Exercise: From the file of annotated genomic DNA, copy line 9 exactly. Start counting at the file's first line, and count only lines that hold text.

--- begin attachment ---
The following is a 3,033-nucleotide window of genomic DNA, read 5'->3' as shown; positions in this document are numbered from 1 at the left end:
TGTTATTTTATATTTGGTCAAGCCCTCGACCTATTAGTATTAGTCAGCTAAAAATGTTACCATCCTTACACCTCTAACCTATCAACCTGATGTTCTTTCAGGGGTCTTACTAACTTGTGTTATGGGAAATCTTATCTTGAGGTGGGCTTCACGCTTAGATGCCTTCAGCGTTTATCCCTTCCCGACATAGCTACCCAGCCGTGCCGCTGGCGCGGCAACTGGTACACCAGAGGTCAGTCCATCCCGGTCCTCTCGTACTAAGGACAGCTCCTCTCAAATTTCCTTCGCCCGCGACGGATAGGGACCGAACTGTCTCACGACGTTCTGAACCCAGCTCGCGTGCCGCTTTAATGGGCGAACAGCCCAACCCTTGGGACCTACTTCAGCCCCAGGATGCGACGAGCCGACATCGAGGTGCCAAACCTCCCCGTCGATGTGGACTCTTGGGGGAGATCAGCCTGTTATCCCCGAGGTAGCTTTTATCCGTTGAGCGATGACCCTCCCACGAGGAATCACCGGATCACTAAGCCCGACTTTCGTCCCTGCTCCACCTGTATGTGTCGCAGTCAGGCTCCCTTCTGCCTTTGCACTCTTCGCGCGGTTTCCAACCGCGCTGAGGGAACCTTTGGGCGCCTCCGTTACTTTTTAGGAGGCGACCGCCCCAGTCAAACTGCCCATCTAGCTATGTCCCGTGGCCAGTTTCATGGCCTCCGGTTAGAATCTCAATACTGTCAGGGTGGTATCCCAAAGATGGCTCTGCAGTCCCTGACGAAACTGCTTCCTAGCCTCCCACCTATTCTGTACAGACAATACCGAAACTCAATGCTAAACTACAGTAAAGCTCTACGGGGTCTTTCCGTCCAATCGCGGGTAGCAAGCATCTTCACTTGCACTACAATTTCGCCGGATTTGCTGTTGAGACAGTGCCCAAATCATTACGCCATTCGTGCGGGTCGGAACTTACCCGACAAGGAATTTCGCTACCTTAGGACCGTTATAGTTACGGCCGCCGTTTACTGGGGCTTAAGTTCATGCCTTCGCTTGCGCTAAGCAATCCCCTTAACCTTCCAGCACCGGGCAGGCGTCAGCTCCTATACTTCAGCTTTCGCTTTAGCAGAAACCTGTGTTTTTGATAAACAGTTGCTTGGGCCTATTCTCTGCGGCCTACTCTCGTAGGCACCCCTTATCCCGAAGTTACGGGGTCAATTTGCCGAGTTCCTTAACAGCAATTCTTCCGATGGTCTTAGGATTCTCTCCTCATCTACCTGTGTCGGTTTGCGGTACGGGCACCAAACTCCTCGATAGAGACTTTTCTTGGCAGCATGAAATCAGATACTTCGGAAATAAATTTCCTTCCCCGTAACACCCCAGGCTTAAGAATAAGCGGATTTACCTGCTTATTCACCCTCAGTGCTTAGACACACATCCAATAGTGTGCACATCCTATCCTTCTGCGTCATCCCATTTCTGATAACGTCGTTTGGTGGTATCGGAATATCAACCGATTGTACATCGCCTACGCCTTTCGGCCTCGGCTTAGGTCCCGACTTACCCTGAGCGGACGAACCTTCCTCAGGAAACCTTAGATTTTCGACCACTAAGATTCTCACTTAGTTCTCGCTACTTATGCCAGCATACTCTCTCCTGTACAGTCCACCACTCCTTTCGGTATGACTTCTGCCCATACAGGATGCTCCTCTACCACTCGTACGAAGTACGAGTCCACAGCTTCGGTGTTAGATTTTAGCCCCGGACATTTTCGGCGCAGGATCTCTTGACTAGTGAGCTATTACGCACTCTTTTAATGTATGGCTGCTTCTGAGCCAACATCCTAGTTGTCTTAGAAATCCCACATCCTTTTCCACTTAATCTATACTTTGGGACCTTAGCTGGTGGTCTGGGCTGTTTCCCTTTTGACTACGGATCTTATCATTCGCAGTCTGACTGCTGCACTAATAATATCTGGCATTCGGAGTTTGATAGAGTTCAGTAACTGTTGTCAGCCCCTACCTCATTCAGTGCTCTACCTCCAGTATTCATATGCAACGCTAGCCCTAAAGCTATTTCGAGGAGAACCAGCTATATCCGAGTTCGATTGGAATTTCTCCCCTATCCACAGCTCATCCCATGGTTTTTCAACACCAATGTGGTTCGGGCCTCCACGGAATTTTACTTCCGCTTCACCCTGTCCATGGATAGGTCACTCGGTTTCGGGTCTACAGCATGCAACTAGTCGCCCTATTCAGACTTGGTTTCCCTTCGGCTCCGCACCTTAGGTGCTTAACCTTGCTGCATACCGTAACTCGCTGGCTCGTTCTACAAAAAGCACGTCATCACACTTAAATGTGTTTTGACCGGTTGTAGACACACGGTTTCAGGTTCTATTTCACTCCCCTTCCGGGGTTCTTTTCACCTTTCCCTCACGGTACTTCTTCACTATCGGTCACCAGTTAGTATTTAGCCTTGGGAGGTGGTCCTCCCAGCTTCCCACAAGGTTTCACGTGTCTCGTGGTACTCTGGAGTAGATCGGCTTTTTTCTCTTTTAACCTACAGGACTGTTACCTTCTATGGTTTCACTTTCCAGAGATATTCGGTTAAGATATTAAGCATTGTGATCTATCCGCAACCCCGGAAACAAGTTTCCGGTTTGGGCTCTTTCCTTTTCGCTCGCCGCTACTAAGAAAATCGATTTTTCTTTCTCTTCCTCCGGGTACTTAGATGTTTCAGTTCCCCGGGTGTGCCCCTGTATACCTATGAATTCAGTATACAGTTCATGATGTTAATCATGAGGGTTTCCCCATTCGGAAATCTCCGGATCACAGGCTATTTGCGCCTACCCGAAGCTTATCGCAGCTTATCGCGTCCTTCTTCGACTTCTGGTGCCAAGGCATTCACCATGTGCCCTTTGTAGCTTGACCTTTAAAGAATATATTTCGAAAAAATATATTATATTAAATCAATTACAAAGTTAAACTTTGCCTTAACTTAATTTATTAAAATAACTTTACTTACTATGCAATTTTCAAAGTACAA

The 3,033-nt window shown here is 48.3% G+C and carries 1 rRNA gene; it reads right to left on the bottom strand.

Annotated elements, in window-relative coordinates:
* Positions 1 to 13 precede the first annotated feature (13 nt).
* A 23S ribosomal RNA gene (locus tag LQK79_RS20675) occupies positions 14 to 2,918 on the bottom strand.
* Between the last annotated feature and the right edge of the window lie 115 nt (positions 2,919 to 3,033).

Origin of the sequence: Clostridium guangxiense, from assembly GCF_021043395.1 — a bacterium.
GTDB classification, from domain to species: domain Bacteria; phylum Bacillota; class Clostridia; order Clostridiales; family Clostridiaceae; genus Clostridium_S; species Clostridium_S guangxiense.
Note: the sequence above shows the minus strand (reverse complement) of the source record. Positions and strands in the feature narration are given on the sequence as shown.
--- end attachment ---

GTDB classification, from domain to species: domain Bacteria; phylum Bacillota; class Clostridia; order Clostridiales; family Clostridiaceae; genus Clostridium_S; species Clostridium_S guangxiense.